Gulf of Kachchh field trips: Birds, mangroves, corals, macrotides, industries

Bill Dennison ·
19 September 2013
Environmental Report Cards | 

We had two field trips to the Gulf of Kachchh. One trip was to the Khijadiya Bird Sanctuary near Jamnagar. We visited in the late afternoon and were treated to a nice breeze and a beautiful sunset over the water. The sanctuary used a levee with spillways to impound freshwater to maintain high quality bird habitat during the dry season. There were two parts to the park, with the western portion (Part 1) having essentially fully freshwater and the eastern portion (Part 2) having brackish water, with full strength seawater just outside the sanctuary in the Gulf of Kachchh. This diversity of freshwater, brackish water and full seawater with various islands and vegetation makes for excellent and diverse bird habitat.

Bird sanctuary
Khijadiya Bird Sanctuary near Jamnagar, India.

Sunset over the Khijadiya Bird Sanctuary.

This region serves as a hub for the Central Asia migratory bird flyway, but we were ‘off-season’. The sanctuary had a series of observation towers on the levee which afforded great views of both the tidal flats of the Gulf and of the fresh and brackish waters of the sanctuary. We saw pink flamingos, night herons, kingfishers, weaver birds, thick-knees, ducks, ibis, and kites. We could see three types of mangroves, Avicennia (the dominant species), Rhizophora and Ceriops. From the observation towers we could see the corn and cotton fields and a salt drying factory for the evaporative salt industry that occurs on the extensive tidal flats of the Gulf of Kachchh.

Gulf of Kachchh National Marine Park
Sunrise at Gulf of Kachchh National Marine Park.

The second field trip to the Gulf of Kachchh National Marine Park was conducted at sunrise in order to catch the low tide. The intertidal is extensive due to the wide tidal range (3-4+m) and we walked a considerable distance to the edge of the tidal flat. We saw the mangrove restoration seedlings that had been planted the previous year. We also saw the coral restoration ‘nursery’ with the small coral pieces that were going to be used to reestablish corals that were destroyed during the historical coral mining used for the cement industry (before the establishment of the marine park). These restoration activities were very impressive in their intent, scope and results. We also saw lots of organisms in the various shallow tide pools, including octopus, sea stars, brittle stars, holothurians, pufferfish, seagrasses, seaweeds, live coral, sponges, sea hares, anemones and oysters.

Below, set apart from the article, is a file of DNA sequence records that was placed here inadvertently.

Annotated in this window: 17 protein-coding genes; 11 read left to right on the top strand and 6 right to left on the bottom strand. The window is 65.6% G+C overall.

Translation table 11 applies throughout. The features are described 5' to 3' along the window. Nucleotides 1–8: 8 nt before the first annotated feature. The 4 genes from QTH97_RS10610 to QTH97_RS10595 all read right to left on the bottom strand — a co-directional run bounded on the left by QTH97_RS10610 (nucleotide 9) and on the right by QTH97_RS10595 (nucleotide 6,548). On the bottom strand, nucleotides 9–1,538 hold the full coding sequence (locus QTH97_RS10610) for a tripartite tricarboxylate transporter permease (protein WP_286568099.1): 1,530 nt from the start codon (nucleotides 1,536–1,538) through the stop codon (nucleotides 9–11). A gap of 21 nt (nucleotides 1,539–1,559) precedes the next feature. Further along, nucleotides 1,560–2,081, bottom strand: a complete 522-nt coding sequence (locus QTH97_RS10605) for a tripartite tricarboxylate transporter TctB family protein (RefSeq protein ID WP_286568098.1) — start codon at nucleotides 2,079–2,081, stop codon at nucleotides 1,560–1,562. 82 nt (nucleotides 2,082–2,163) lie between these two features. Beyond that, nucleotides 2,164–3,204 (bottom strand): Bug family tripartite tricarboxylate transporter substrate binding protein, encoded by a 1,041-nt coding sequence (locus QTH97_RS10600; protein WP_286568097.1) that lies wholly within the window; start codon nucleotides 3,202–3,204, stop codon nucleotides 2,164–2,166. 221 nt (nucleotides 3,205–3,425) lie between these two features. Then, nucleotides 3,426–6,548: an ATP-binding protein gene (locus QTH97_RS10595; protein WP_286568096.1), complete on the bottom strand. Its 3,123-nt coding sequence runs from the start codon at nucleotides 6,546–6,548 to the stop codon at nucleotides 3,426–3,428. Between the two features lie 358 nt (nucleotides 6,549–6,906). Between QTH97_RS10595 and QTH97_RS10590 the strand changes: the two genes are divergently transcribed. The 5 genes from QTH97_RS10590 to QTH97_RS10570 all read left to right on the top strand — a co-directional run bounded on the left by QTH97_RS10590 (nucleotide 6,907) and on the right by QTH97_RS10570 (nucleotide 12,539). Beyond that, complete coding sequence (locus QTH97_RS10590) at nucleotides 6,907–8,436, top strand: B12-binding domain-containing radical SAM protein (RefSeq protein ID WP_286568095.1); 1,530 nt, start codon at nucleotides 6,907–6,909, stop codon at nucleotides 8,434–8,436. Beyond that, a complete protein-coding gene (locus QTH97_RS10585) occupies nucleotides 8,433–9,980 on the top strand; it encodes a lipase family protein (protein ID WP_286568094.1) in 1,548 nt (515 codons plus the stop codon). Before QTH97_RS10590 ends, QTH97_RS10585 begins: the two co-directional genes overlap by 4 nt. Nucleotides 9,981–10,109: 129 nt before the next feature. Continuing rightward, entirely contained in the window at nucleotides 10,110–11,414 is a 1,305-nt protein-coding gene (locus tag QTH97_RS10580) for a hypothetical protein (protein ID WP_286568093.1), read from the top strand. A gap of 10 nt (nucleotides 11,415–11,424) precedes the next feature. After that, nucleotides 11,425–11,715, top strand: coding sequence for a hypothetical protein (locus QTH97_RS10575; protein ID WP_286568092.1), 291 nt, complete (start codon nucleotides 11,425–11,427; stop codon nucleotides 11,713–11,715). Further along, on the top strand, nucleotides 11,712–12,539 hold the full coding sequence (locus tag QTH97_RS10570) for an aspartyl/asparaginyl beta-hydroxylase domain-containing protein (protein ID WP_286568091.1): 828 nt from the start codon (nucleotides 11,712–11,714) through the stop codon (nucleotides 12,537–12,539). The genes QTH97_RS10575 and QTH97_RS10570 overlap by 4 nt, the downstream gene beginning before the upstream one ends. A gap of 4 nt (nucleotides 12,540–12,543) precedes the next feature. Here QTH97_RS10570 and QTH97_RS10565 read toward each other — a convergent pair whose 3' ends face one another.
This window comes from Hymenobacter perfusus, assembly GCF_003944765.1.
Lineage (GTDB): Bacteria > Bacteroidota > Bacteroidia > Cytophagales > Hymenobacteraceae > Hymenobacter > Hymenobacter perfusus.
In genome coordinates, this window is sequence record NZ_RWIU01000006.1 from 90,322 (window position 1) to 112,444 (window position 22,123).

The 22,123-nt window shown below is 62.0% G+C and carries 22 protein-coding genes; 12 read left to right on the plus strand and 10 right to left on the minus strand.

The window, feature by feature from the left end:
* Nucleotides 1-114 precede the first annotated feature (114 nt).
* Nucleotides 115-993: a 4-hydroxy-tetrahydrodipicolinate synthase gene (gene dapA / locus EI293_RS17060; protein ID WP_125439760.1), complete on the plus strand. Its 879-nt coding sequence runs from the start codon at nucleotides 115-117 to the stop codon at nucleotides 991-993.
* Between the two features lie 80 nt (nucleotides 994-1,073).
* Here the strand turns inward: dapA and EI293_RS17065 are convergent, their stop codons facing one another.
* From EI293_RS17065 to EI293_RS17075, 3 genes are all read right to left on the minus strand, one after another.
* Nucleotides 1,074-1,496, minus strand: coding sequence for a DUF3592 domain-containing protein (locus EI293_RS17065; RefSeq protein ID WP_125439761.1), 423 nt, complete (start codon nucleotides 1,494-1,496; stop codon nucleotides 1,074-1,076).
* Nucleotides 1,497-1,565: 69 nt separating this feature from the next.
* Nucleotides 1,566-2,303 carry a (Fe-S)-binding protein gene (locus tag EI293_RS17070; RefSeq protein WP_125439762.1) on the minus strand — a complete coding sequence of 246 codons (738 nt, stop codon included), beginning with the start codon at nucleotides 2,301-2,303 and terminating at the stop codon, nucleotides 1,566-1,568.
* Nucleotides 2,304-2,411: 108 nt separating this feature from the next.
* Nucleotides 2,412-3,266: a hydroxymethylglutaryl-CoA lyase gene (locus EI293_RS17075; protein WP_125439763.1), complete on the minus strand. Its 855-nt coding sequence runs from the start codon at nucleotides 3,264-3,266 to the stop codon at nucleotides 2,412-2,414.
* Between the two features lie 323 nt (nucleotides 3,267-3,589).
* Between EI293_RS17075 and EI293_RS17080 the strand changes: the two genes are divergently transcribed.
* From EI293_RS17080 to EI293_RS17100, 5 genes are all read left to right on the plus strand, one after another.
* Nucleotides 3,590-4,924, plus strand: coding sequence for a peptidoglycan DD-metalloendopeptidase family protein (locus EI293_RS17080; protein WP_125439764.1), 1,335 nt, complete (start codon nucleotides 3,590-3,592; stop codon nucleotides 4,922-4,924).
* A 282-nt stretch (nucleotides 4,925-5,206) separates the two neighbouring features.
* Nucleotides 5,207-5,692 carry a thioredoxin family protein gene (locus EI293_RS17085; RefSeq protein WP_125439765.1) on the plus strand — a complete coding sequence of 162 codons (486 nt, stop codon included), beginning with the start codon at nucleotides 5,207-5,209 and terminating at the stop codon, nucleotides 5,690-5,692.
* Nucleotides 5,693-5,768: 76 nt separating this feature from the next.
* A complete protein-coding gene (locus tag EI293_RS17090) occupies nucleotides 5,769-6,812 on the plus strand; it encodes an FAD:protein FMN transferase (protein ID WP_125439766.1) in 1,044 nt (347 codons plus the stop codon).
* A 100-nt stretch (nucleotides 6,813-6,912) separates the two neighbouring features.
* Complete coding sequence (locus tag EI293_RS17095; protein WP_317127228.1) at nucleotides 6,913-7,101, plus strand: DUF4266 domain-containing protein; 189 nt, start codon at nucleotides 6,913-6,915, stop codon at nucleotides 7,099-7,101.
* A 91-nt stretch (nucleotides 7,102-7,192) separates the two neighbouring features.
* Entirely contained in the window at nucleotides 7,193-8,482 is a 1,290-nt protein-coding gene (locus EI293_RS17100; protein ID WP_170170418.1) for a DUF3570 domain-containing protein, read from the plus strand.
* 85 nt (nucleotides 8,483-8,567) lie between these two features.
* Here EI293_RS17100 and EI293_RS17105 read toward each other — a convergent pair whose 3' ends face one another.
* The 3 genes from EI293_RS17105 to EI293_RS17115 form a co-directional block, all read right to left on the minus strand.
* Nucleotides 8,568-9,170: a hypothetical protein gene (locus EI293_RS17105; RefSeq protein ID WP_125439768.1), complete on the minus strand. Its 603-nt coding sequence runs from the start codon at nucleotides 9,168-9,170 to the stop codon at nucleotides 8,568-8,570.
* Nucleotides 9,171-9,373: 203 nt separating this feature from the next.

Mangrove restoration seedlings
Mangrove restoration seedlings.

coral restoration nursery
Coral restoration nursery.

One of the most impressive things that the rangers showed us when they placed a piece of coral placed into the mouth of an agitated pufferfish which was inflated with air. The pufferfish quickly and audibly chomped the coral piece in half. One of the surprises was the fishing activity within the park, as we saw fishing nets and people collecting crabs on the tide flats and fishing boats offshore. But there are many regions within other marine parks in which fishing is permitted (including the Great Barrier Reef Marine Park), so it is not unusual. I was able to snorkel in the shallow, turbid water of the Gulf of Kachchh. The nearshore bottom was covered with coral and coral rubble. A curious observation was the dead fragments of Acropora corals that we saw, however the rangers assured us that no live Acropora occurs in this region. I wonder what event wiped out the Acropora and why this relatively ‘weedy’ coral has not reestablished.

Gulf of Kachchh field trip
Gulf of Kachchh field trip.

Both of these tours were guided by very knowledgeable and enthusiastic rangers. They were anxious to show us the features of the bird sanctuary and marine park. We had excellent conditions to visit the sanctuary and park (mild weather at sunset and sunrise, respectfully). In traveling to the sanctuary and park and visible on the horizon were some of the various environmental threats as well. We could see some of the evaporative salt ponds, the salt drying factory, large tankers, the refineries, fertilizer plant, agricultural fields and coastal communities. Because of these threats, I was glad that we had met the committed people of Gujarat who are concerned about the ecosystems of the Gulf of Kachchh. As always, it is so much more meaningful to be developing report cards and assessments about places that we have personally visited and seen with our own eyes.

Sign for largest tanker terminal.

About the author

Bill Dennison

Dr. Bill Dennison is a Professor of Marine Science and Vice President for Science Application at the University of Maryland Center for Environmental Science (UMCES). Dr. Dennison’s primary mission within UMCES is to coordinate the Integration and Application Network.

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